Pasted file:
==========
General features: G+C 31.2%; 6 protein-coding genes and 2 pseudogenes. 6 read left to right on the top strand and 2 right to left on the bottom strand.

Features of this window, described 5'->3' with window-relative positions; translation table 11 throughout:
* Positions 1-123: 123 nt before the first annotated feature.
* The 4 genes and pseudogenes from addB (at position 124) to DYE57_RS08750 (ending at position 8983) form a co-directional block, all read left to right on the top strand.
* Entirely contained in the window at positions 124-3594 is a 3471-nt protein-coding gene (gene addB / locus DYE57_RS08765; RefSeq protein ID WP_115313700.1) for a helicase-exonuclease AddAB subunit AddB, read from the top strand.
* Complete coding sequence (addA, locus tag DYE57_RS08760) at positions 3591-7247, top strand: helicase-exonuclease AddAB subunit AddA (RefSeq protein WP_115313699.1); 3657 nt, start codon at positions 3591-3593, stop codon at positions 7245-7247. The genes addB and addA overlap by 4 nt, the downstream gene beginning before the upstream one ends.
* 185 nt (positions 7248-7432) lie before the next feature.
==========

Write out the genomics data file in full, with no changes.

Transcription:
General features: G+C 31.2%; 6 protein-coding genes and 2 pseudogenes. 6 read left to right on the top strand and 2 right to left on the bottom strand.

Features of this window, described 5'->3' with window-relative positions; translation table 11 throughout:
* Positions 1-123: 123 nt before the first annotated feature.
* The 4 genes and pseudogenes from addB (at position 124) to DYE57_RS08750 (ending at position 8983) form a co-directional block, all read left to right on the top strand.
* Entirely contained in the window at positions 124-3594 is a 3471-nt protein-coding gene (gene addB / locus DYE57_RS08765; RefSeq protein ID WP_115313700.1) for a helicase-exonuclease AddAB subunit AddB, read from the top strand.
* Complete coding sequence (addA, locus tag DYE57_RS08760) at positions 3591-7247, top strand: helicase-exonuclease AddAB subunit AddA (RefSeq protein WP_115313699.1); 3657 nt, start codon at positions 3591-3593, stop codon at positions 7245-7247. The genes addB and addA overlap by 4 nt, the downstream gene beginning before the upstream one ends.
* 185 nt (positions 7248-7432) lie before the next feature.